Using real photographs on your website instead of headsets and handshakes

I’m often surprised by how many websites don’t display photographs of their workers doing their thing, especially when those photographs might be interesting and help the user connect with what’s going on.

So many businesses choose stock photos (headsets and handshakes) because they’re slick, but users are blind to those photos, and would much rather see something real.

It’s easy to understand why users want to see real photographs. They’re trying to figure out whether to hire you or not.

The banal photo of the smiling, headset-wearing receptionist is useless at best. At worst, it might be considered dishonest, if this super-happy fake customer service rep doesn’t work at your company in any way shape or form, but that’s not really a debate I want to get into or the point I’m trying to make.

I just think it makes sense to show your users something real. If you are a contractor, let’s see some of your work and some of your folks out on site doing what they do. Show the user what makes you different, what makes you worth choosing over everybody else.

You might think this would be expensive, and it can be. But it might not cost as much as you think, and the money spent might be an investment rather than just and expense. It’s probably worth your time to at least contact some photographers in your area to see what they’d charge.

Another thing to consider is that a lot of web designers are decent photographers. Some are better than decent. Even if your designer isn’t as good as a true pro photographer, the fact that she is building the site might give her an understanding of what kind of photos are needed and how they’ll fit into the site. This might allow her to get a really good result out of a day or two of taking photos at some point in the design process. Paying your web designer to do photography may or may not be cheaper than hiring a dedicated photographer — it all depends on which designer and which photographer you’re talking about.

Finally, here’s an unorthodox method you can try if you’re really on a tight budget: Figure out which one of your staff members has the best eye for photography. If that person can shake loose from his/her other duties for a time, have him/her take a fairly nice digital camera around and take as many photos as possible. It’s not like you have to pay for film, and with a lot of photos to choose from, you might end up with some good stuff. The raw photos themselves don’t have to be perfect, just good enough that a talented graphic designer or web designer can clean them up and crop them up into something that will work on your site.

Photos done this way might not be as slick as stock photos, but they’ll almost certainly make up for it by showing something of interest to the user. (If you pursue this option, be sure to ask your web designer to shoot straight and let you know if the photos are so bad as to be unusable.)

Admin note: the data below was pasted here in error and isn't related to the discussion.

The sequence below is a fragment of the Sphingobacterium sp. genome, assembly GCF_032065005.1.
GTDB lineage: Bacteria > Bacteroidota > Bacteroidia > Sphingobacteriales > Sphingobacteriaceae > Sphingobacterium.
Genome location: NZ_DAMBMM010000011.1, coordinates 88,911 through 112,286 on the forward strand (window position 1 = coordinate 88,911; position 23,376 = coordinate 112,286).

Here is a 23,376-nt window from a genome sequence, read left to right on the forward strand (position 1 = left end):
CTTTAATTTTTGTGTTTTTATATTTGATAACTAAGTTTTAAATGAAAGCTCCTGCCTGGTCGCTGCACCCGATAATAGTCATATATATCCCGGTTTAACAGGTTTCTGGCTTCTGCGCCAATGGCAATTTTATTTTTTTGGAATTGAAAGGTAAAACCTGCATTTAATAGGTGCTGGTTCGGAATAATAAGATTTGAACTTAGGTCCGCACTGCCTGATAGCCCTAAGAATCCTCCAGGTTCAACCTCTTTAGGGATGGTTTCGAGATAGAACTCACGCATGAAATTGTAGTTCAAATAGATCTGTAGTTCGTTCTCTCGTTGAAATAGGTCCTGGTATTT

In some cases, the work a company does is difficult to show in photos. But that doesn’t mean you have to resort to the headset lady or businessmen shaking hands. In these cases you might want to try some cool hand-drawn illustrations or some interesting vector graphics. If done right, these could really make your website stand out. At the very least, they should be better than fake photos (unless they’re horribly executed, in which case they might be equally lame).

If you really want to use cheesy stock images, knock yourself out. Just don’t be surprised when people ignore the photos, and your business.

The you/user test

When you’re working on something for your website, this is a quick and easy little test you can do for anything you are thinking of adding to the site.

The you test

Does this thing work for you? If it’s a piece of writing, is it boring to you or interesting? Would you read it or would you click away to another site and never return?

If it’s a navigation scheme, does it make sense to you or is it confusing?

The user test

Regardless of what the answer to the you part of the test is, the second part of the you/user test is to ask whether you are like the user or different from the user.

If a piece of writing is boring to you but you are a 27-year-old male and the site is for 60-year-old women, maybe it doesn’t matter whether you find the thing interesting.

Then ask whether the actual users of the site are likely to find the thing useful, interesting, boring, etc.

If you aren’t sure, you might need to round up a few of those people, show them what you’re working on and see what they think. You don’t have to do a formal user test with 400 people, but you can do a little quick and informal research.

You can run this little you/user test for just about any part of a website or web presence.

Two questions to answer when starting a website design project

Here are 2 relatively simple but hugely important questions that need to be answered anytime you build a website or web presence:

  1. Who is the audience? Old people? Young people? Men? Women? Tech-savvy? Tech-noob? People who love sports? People who hate sports? Music fans? Foodies? Wine lovers? Beer drinkers? Art snobs?
  2. What do you want those people to do as a result of visiting your site? Do you want them to do something on your site? Do you want them to do something after they leave your site? Buy a product? Understand an idea? Know your product exists? Tell a friend? Come back to the site?

Just 2 little questions, but the answers will guide pretty much everything you do in the short term and the long run of building and running your web presence.

You probably already knew this but just a reminder.

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